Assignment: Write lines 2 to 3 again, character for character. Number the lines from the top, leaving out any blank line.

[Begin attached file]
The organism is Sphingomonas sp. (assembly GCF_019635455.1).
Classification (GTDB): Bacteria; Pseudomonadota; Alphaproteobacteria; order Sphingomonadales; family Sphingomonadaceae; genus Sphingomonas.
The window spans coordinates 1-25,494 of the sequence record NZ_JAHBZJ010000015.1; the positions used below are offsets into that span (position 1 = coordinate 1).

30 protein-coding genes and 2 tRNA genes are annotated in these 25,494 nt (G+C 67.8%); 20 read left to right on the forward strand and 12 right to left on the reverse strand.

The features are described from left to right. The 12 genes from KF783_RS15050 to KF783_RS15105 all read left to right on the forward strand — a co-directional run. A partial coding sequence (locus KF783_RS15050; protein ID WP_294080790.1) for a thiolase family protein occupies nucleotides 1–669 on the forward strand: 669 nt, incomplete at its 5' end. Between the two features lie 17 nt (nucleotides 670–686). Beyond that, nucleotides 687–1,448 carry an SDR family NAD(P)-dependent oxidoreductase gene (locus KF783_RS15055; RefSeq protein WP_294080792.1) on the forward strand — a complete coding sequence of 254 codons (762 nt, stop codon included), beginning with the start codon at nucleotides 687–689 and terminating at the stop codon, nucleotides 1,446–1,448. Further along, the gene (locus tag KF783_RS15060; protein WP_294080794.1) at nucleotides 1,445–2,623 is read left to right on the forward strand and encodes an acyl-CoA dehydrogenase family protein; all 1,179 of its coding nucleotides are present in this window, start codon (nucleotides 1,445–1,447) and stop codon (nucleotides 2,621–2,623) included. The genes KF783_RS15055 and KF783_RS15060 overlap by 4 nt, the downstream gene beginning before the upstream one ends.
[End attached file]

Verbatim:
Classification (GTDB): Bacteria; Pseudomonadota; Alphaproteobacteria; order Sphingomonadales; family Sphingomonadaceae; genus Sphingomonas.
The window spans coordinates 1-25,494 of the sequence record NZ_JAHBZJ010000015.1; the positions used below are offsets into that span (position 1 = coordinate 1).